Haïti Priorise: E-Government, Celicourt
Description of Problem
Nearly 30% of children aged under four do not have a certificate of birth registration. This deprives the child of fundamental rights and it risks condemning him or her to exclusion in society.
Because the majority of Haitian mothers give birth at home, registering a child can be a time-consuming process involving repeated travel to registry offices.
More than 340,000 young children have no birth certificates.
Electronic birth certificate registration
Computerization of the birth registration process in order to provide birth certificates to all newborns, and children up to the age of four.
The civil registry has already started undergoing a process of modernization, which culminated in the creation of the National Identification Office, whose mission is to identify all Haitians from birth. However, this is focused on registering adults. This proposal would affect 2 million children.
Summary Table of the BCR
|Benefit in gourdes
|Cost in gourdes
|Electronic birth certificate registration
|1.2 billion – 18 billion
|550 million – 1.7 billion
|Up to 10.5
Benefits, costs, and BCR
The intervention would cost $8-26 million depending on assumptions used.
Digitization would save the applicants time and transportation costs, and would save the government money. In financial terms, these benefits would each be worth around $3-4 million dollars.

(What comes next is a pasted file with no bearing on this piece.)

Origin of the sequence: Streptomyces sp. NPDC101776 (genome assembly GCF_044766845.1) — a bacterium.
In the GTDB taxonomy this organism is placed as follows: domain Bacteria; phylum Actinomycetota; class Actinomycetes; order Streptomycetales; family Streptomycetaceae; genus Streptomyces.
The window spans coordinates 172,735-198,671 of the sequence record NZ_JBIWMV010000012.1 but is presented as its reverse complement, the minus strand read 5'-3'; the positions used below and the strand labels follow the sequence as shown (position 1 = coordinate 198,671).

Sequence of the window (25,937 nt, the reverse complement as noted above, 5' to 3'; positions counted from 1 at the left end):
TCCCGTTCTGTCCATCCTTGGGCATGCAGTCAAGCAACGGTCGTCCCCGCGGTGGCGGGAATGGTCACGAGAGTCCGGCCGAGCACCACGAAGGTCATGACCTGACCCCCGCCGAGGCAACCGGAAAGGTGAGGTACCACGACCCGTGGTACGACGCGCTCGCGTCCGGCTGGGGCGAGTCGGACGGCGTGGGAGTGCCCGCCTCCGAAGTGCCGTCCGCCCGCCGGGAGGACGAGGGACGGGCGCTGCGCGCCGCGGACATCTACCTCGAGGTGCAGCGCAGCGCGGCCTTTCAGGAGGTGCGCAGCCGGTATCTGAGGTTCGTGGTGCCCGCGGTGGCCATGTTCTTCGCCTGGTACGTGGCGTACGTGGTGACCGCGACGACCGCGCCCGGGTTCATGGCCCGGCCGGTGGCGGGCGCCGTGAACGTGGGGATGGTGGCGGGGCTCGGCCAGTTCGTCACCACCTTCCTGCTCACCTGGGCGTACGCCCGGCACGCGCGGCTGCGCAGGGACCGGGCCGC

The benefits would continue throughout the children’s lives: they would be guaranteed the right to education, and to vote and access the formal financial system as adults.
The benefits vary depending on access to education. Education regulations stipulate that students cannot sit for state exams without a birth certificate. It is not clear that, in reality, it is a widespread practice that children are stopped from sitting for exams. However, education rights activists have been vocal about the unequal treatment of students from rural areas, and there is potential in the system for corruption within the education system.
If it is assumed that very few children are turned away from school for lacking a birth certificate, every gourde spent achieves around 2 gourdes of benefits; if it is a widespread practice then that increases to 10 gourdes.